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Pope Francis prays as he leads the Good Friday Liturgy of the Lord's Passion April 2, at the Altar of the Chair in St. Peter's Basilica at the Vatican. (CNS photo/Andreas Solaro, pool via Reuters)Pope Francis prays as he leads the Good Friday Liturgy of the Lord's Passion April 2, at the Altar of the Chair in St. Peter's Basilica at the Vatican. (CNS photo/Andreas Solaro, pool via Reuters)

As Pope Francis presided over the Liturgy of the Lord's Passion, the preacher of the papal household called on bishops and all Catholics to examine their consciences for ways they may be harming the unity of the Catholic Church.

Pope Francis presided over the liturgy April 2 at the Altar of the Chair in St. Peter's Basilica, but as is customary, the preacher of the papal household, Cardinal Raniero Cantalamessa, gave the homily as the pope and more than two dozen cardinals listened.

"Fraternity among Catholics is wounded," the cardinal said. "Divisions between churches have torn Christ's tunic to shreds, and worse still, each shredded strip has been cut up into even smaller snippets."

"Fraternity among Catholics is wounded," Cardinal Raniero Cantalamessa said. "Divisions between churches have torn Christ's tunic to shreds.”

With only about 150 people present because of COVID-19 restrictions, Cardinal Cantalamessa clarified that he was speaking "of the human element of it, because no one will ever be able to tear the true tunic of Christ, his mystical body animated by the Holy Spirit. In God's eyes, the church is 'one, holy, catholic and apostolic' and will remain so until the end of the world."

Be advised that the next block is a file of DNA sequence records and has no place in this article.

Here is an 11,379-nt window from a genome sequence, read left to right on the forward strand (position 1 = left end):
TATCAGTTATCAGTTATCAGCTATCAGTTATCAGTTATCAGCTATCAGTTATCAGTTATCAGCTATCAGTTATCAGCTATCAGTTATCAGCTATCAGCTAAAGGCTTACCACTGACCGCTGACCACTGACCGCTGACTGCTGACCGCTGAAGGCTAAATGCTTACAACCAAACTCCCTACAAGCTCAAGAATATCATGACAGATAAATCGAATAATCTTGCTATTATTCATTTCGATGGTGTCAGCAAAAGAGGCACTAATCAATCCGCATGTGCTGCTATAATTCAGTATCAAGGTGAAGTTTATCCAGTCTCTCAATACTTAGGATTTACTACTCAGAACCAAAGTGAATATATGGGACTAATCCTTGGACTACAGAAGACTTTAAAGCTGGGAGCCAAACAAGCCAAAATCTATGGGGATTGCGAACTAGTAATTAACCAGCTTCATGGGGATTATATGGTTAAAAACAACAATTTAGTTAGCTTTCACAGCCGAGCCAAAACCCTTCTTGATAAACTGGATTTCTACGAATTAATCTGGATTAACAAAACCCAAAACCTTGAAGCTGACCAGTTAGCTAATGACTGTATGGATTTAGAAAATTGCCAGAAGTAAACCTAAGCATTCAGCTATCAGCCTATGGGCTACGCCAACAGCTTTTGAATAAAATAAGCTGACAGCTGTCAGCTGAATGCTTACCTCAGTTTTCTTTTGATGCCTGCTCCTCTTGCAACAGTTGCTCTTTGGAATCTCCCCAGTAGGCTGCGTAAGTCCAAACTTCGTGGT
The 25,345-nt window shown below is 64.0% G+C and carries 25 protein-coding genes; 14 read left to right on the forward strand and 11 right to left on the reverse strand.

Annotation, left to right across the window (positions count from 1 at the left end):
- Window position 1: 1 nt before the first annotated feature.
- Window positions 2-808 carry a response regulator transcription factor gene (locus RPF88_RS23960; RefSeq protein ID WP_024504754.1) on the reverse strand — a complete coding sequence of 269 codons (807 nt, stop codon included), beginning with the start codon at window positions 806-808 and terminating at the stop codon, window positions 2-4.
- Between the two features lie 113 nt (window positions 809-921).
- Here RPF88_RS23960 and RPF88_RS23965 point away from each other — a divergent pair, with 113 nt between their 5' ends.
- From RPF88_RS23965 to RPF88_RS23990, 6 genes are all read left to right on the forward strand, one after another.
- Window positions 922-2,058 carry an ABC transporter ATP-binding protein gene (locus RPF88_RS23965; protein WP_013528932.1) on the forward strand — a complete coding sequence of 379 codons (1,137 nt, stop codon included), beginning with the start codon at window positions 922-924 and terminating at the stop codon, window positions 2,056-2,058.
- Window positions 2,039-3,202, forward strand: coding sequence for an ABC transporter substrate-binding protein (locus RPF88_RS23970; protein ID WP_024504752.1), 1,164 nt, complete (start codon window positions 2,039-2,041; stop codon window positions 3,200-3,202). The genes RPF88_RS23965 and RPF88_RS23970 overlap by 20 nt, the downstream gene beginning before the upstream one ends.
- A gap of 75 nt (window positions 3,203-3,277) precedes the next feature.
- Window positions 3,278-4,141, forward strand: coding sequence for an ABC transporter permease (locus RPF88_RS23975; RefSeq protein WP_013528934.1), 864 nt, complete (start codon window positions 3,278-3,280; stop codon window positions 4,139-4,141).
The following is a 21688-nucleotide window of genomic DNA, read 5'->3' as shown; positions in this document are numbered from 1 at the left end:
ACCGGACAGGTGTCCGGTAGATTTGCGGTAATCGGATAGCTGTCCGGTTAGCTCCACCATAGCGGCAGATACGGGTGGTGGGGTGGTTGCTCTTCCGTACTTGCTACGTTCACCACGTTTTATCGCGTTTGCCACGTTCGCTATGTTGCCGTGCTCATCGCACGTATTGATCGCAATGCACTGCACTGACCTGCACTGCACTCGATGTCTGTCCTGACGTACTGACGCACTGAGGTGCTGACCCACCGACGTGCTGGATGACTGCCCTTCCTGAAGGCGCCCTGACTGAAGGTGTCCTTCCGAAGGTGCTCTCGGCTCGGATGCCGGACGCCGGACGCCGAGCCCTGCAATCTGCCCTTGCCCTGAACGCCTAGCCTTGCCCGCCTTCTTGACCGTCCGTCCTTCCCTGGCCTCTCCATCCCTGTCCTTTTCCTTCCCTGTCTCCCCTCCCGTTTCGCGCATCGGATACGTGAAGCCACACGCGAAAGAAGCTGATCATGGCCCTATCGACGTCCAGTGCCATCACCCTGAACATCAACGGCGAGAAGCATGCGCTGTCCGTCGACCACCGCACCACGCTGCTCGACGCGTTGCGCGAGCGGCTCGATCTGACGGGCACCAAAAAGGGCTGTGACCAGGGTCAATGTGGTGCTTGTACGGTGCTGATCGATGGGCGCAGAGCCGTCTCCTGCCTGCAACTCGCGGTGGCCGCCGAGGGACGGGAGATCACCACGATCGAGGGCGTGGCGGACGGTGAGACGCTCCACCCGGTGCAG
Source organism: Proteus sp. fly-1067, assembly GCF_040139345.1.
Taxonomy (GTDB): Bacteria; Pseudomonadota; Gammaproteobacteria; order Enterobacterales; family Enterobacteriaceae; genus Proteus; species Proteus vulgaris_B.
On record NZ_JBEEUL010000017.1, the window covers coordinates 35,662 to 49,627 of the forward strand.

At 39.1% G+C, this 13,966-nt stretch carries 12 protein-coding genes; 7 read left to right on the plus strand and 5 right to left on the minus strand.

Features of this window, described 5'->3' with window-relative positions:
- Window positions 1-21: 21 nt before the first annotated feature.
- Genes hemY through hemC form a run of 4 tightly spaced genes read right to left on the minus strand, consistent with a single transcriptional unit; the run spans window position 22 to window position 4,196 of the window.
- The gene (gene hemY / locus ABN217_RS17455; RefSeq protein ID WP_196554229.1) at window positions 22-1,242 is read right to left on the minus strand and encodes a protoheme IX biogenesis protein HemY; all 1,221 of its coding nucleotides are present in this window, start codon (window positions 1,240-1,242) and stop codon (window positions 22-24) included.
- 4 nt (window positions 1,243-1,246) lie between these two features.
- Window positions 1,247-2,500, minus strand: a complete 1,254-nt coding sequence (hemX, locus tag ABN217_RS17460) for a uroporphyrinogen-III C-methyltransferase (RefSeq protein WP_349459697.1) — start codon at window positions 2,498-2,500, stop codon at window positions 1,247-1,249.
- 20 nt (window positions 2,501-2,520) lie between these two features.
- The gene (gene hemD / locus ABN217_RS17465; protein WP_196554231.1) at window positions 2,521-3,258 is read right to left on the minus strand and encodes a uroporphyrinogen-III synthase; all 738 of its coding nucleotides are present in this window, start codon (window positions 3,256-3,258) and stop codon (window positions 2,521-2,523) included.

God's protection of the Catholic Church, he said, "does not excuse our divisions," but makes them even more worthy of condemnation and should inspire greater efforts to heal the divisions.

"The most common cause of the bitter divisions among Catholics," the 86-year-old cardinal said, "is not dogma, nor is it the sacraments and ministries -- none of the things that by God's singular grace we fully and universally preserve."

"The divisions that polarize Catholics stem from political options that grow into ideologies taking priority over religious and ecclesial considerations."

Instead, he said, "the divisions that polarize Catholics stem from political options that grow into ideologies taking priority over religious and ecclesial considerations and leading to complete abandonment of the value and the duty of obedience in the church."

"This is sin in its primal meaning," said Cardinal Cantalamessa, who was appointed preacher of the papal household in 1980 by St. John Paul II and has served in the role since.

When support for political candidates, parties or policies are given priority over building up the kingdom of God and the unity of his body, the church, it is time for "a serious examination of conscience" and conversion, he said.

"Fomenting division is the work par excellence of the one whose name is 'diabolos' that is, the divider, the enemy who sows weeds, as Jesus referred to him in the parable" in Matthew's Gospel.

Catholic bishops and priests "need to be the first to make a serious examination of conscience," the cardinal said. "They need to ask themselves where it is that they are leading their flocks -- to their position or Jesus' position."

The Catholic Church is called to be a force for the unity of all Christians, he said, and so Catholics must pray and work for the peace and unity Jesus willed for his disciples.

The liturgy began with Pope Francis, assisted by two monsignors, prostrating himself on the floor of the basilica before the altar. Later, after the reading of the Passion according to St. John, the pope also led the adoration of the cross.

Just a few hours after the evening liturgy, the pope was scheduled to preside over the Stations of the Cross in St. Peter's Square. The meditations for the service were written by children and adolescents and reflect on the crosses many children in the world bear, especially during the coronavirus pandemic.

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